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A general filtration process

Filtration is a simple technique used to separate solid particles from suspension in a liquid solution. There are many filtration methods available, but all are based on the same general principle: a heterogenous mixture is poured over a filter membrane. The filter membrane has pores of a particular size. Particles larger than the pores will be unable to pass through the membrane, while particles smaller than the pores will pass through unhindered. Additionally, all liquids will pass through. The final result of a filtration process is a collection of residue on the filtration membrane. This residue is therefore effectively separated from the rest of the mixture that passed through the membrane.

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Cell sorting techniques

Fundamental research often involves the study of isolated cell populations. It is these enriched populations that enable researchers to make new discoveries about cell function, signaling, gene expression, fate decisions, and much more. Techniques for the rapid and accurate enrichment of target cell populations are an area of great interest. Cell sorting techniques fall into two general categories: bulk sorting and single cell sorting. In bulk cell sorting all of the target cells are collected in one sweep, whereas in single cell sorting every cell is individually analyzed. There are multiple methods of bulk cell sorting: filtration, centrifugation, and magnetic cell sorting. The main single cell sorting method is flow cytometry or fluorescence activated cell sorting. While cell sorting can be very accurate, it is hard to say that a sorted cell population is “pure”. Instead, the collected population is referred to as “enriched”. In general, single cell sorting results in highly enriched cell populations that are more homogeneous than those obtained via bulk sorting methods.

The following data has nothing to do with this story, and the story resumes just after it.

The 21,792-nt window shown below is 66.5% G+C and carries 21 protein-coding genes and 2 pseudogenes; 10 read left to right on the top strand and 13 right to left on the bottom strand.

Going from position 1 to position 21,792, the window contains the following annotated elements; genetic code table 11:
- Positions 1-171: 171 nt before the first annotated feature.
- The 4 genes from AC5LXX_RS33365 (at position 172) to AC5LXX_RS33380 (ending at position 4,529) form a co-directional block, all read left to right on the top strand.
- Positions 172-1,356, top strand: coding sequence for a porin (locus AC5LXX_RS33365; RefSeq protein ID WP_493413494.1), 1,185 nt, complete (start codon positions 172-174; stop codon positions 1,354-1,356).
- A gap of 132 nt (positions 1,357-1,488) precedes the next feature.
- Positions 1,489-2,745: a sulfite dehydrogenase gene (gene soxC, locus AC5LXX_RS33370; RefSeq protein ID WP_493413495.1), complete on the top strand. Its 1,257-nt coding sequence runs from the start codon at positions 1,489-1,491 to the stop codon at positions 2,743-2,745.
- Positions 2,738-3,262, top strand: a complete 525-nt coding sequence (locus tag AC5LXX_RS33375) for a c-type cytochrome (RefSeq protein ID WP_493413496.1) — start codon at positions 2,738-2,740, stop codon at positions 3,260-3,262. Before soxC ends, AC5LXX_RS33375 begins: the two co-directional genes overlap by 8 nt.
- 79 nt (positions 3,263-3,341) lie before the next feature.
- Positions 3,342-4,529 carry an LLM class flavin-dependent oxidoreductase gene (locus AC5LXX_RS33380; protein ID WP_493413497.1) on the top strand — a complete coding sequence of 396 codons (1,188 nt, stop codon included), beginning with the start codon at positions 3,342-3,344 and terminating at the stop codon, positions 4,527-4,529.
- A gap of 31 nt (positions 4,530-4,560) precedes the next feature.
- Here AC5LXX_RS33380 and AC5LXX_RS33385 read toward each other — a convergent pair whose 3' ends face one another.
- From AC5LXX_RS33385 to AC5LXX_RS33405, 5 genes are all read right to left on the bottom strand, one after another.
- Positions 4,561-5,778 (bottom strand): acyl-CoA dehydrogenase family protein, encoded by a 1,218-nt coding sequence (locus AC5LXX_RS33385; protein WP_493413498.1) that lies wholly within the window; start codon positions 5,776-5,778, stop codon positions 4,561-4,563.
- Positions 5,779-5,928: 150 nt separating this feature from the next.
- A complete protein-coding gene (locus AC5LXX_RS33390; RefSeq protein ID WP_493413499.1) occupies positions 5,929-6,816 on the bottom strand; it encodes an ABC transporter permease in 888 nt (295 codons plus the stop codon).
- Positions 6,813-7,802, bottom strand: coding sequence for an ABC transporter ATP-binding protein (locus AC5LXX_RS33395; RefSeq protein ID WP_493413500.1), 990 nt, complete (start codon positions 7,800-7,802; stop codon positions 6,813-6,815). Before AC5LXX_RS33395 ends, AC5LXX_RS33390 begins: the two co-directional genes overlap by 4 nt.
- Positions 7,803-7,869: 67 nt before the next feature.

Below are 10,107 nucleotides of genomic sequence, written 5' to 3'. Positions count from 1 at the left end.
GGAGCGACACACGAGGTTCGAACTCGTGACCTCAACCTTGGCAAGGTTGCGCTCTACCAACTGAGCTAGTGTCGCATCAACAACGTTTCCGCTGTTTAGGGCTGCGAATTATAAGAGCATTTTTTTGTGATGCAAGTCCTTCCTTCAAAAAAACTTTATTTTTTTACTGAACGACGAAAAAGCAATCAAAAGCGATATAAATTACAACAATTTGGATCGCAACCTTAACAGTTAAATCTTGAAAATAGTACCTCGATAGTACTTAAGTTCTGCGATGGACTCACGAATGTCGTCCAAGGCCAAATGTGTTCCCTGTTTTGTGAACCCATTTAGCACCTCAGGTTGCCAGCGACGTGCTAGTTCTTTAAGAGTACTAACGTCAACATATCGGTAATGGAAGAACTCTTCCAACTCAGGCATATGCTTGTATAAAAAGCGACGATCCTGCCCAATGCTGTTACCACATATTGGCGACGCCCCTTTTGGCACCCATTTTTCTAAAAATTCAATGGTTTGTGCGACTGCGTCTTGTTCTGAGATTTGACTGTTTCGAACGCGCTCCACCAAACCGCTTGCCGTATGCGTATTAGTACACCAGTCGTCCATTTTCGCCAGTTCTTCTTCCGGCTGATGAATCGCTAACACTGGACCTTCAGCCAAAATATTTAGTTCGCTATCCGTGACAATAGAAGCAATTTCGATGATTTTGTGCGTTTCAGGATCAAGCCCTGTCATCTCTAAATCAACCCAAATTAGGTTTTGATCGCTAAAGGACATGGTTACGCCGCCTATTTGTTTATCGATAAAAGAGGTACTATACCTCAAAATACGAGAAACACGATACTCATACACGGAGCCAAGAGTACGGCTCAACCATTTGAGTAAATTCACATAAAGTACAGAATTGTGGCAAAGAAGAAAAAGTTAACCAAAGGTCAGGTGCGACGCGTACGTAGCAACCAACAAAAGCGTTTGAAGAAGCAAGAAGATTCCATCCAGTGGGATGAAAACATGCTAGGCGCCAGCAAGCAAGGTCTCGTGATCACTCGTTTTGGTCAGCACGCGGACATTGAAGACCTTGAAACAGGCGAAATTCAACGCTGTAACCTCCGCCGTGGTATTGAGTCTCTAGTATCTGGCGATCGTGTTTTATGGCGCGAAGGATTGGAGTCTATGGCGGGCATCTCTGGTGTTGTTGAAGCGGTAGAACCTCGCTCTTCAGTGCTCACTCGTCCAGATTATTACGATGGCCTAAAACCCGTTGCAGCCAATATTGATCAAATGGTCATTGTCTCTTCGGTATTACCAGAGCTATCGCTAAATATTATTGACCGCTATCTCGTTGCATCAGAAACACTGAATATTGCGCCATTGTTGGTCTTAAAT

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Direct Elisa and Indirect Elisa

A couple of months ago we described the sandwich elisa. Here we will discuss the other two main types of elisas—indirect and direct. Elisa is an acronym for enzyme-linked immunosorbant assay. The purpose of any elisa is to detect the presence of an antigen or antibody of interest. The indirect and direct elisa differ from the sandwich elisa because the antigen of interest is bound directly to the plate rather than a capture antibody. In either case, the key component is an enzyme-linked detection antibody. The enzyme is either colorimetric or chemiluminiscent. Chemiluminiscent enzymes are popular because they are easily read by a luminometer plate reader, making the process easy and highly quantitative.

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Enzymes in Industry

Enzymes play a surprisingly important role in modern industry, and are essential to the production of more commercial products than one would initially consider. Enzymes are proteins that speed up reactions and improve yield by increasing available precursors for downstream reactions. Perhaps the most obvious use for enzymes in industryisthe production of cheese, bread, and alcohol. In these traditional applications the enzymes are part of microbial machinery such as bacteria or yeast. Over time scientists have been able to isolate specific enzymes and to understand their catalytic functions well enough to incorporate them with or without their microbial hosts into a wide variety of somewhat surprising situations. For example, enzymes are used in the production of textiles, detergents, biofuels, and pharmaceutical products. Large quantities of desired enzymes are required for these applications, and they need to be available in the purest form possible. The purity of enzymes in industry is particular important for pharmaceutical applications where the products as well as the process are susceptible to review and control by regulatory associations. Batches of enzymes in industry undergo regular process validation to ensure batch-to-batch consistency.

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The industrial centrifuge